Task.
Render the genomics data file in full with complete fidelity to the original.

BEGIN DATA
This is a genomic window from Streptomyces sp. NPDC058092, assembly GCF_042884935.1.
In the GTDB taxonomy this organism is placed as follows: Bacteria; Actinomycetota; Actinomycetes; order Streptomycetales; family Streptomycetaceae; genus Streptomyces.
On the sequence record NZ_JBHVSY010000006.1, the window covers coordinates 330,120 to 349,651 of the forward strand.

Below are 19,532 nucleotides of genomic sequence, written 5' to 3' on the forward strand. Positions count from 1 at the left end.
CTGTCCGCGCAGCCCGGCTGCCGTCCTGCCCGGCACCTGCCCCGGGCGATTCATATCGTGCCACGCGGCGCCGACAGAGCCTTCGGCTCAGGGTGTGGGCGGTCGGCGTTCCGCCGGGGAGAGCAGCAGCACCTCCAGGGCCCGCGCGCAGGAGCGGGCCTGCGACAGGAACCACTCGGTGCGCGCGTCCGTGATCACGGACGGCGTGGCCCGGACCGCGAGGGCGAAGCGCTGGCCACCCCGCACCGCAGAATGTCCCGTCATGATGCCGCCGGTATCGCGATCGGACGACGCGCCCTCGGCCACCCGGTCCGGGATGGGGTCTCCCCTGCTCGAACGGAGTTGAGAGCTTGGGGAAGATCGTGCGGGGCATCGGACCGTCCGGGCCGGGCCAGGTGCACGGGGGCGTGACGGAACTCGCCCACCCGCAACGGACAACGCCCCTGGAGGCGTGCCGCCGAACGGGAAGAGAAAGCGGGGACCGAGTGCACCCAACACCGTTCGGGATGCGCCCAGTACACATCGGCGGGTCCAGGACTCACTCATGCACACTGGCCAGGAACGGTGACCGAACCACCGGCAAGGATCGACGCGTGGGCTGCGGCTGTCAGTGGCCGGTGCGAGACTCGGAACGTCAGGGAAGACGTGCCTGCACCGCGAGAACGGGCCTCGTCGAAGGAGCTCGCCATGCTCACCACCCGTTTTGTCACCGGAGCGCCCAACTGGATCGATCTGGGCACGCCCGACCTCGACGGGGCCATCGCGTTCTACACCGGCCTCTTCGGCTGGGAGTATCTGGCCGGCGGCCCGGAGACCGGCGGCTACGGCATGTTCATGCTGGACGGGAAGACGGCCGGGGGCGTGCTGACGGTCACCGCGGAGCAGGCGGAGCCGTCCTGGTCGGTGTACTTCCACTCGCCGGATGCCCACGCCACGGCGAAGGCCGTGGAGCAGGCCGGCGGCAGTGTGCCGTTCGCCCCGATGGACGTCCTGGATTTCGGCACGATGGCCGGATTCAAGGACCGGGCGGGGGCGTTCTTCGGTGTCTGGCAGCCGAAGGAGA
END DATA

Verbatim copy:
This is a genomic window from Streptomyces sp. NPDC058092, assembly GCF_042884935.1.
In the GTDB taxonomy this organism is placed as follows: Bacteria; Actinomycetota; Actinomycetes; order Streptomycetales; family Streptomycetaceae; genus Streptomyces.
On the sequence record NZ_JBHVSY010000006.1, the window covers coordinates 330,120 to 349,651 of the forward strand.

Below are 19,532 nucleotides of genomic sequence, written 5' to 3' on the forward strand. Positions count from 1 at the left end.
CTGTCCGCGCAGCCCGGCTGCCGTCCTGCCCGGCACCTGCCCCGGGCGATTCATATCGTGCCACGCGGCGCCGACAGAGCCTTCGGCTCAGGGTGTGGGCGGTCGGCGTTCCGCCGGGGAGAGCAGCAGCACCTCCAGGGCCCGCGCGCAGGAGCGGGCCTGCGACAGGAACCACTCGGTGCGCGCGTCCGTGATCACGGACGGCGTGGCCCGGACCGCGAGGGCGAAGCGCTGGCCACCCCGCACCGCAGAATGTCCCGTCATGATGCCGCCGGTATCGCGATCGGACGACGCGCCCTCGGCCACCCGGTCCGGGATGGGGTCTCCCCTGCTCGAACGGAGTTGAGAGCTTGGGGAAGATCGTGCGGGGCATCGGACCGTCCGGGCCGGGCCAGGTGCACGGGGGCGTGACGGAACTCGCCCACCCGCAACGGACAACGCCCCTGGAGGCGTGCCGCCGAACGGGAAGAGAAAGCGGGGACCGAGTGCACCCAACACCGTTCGGGATGCGCCCAGTACACATCGGCGGGTCCAGGACTCACTCATGCACACTGGCCAGGAACGGTGACCGAACCACCGGCAAGGATCGACGCGTGGGCTGCGGCTGTCAGTGGCCGGTGCGAGACTCGGAACGTCAGGGAAGACGTGCCTGCACCGCGAGAACGGGCCTCGTCGAAGGAGCTCGCCATGCTCACCACCCGTTTTGTCACCGGAGCGCCCAACTGGATCGATCTGGGCACGCCCGACCTCGACGGGGCCATCGCGTTCTACACCGGCCTCTTCGGCTGGGAGTATCTGGCCGGCGGCCCGGAGACCGGCGGCTACGGCATGTTCATGCTGGACGGGAAGACGGCCGGGGGCGTGCTGACGGTCACCGCGGAGCAGGCGGAGCCGTCCTGGTCGGTGTACTTCCACTCGCCGGATGCCCACGCCACGGCGAAGGCCGTGGAGCAGGCCGGCGGCAGTGTGCCGTTCGCCCCGATGGACGTCCTGGATTTCGGCACGATGGCCGGATTCAAGGACCGGGCGGGGGCGTTCTTCGGTGTCTGGCAGCCGAAGGAGA